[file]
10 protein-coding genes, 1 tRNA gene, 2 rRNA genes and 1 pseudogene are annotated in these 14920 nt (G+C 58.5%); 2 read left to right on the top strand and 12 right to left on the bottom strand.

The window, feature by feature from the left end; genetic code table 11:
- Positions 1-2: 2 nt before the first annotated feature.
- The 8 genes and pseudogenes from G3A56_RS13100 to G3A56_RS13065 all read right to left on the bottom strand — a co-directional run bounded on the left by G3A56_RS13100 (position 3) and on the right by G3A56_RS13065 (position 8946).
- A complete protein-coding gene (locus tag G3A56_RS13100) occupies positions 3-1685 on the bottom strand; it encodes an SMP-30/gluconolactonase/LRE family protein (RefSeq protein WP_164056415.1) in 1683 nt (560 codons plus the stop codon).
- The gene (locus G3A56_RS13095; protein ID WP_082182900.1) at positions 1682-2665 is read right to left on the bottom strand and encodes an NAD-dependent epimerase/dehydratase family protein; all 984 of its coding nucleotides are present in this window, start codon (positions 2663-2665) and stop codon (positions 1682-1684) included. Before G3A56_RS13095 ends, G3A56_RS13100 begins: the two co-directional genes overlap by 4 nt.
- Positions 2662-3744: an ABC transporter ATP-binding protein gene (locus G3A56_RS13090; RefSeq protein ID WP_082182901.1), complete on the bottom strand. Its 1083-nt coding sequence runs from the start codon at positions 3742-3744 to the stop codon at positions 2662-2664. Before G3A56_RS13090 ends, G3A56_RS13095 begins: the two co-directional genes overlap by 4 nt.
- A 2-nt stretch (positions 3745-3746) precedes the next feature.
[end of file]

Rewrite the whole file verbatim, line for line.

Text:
10 protein-coding genes, 1 tRNA gene, 2 rRNA genes and 1 pseudogene are annotated in these 14920 nt (G+C 58.5%); 2 read left to right on the top strand and 12 right to left on the bottom strand.

The window, feature by feature from the left end; genetic code table 11:
- Positions 1-2: 2 nt before the first annotated feature.
- The 8 genes and pseudogenes from G3A56_RS13100 to G3A56_RS13065 all read right to left on the bottom strand — a co-directional run bounded on the left by G3A56_RS13100 (position 3) and on the right by G3A56_RS13065 (position 8946).
- A complete protein-coding gene (locus tag G3A56_RS13100) occupies positions 3-1685 on the bottom strand; it encodes an SMP-30/gluconolactonase/LRE family protein (RefSeq protein WP_164056415.1) in 1683 nt (560 codons plus the stop codon).
- The gene (locus G3A56_RS13095; protein ID WP_082182900.1) at positions 1682-2665 is read right to left on the bottom strand and encodes an NAD-dependent epimerase/dehydratase family protein; all 984 of its coding nucleotides are present in this window, start codon (positions 2663-2665) and stop codon (positions 1682-1684) included. Before G3A56_RS13095 ends, G3A56_RS13100 begins: the two co-directional genes overlap by 4 nt.
- Positions 2662-3744: an ABC transporter ATP-binding protein gene (locus G3A56_RS13090; RefSeq protein ID WP_082182901.1), complete on the bottom strand. Its 1083-nt coding sequence runs from the start codon at positions 3742-3744 to the stop codon at positions 2662-2664. Before G3A56_RS13090 ends, G3A56_RS13095 begins: the two co-directional genes overlap by 4 nt.
- A 2-nt stretch (positions 3745-3746) precedes the next feature.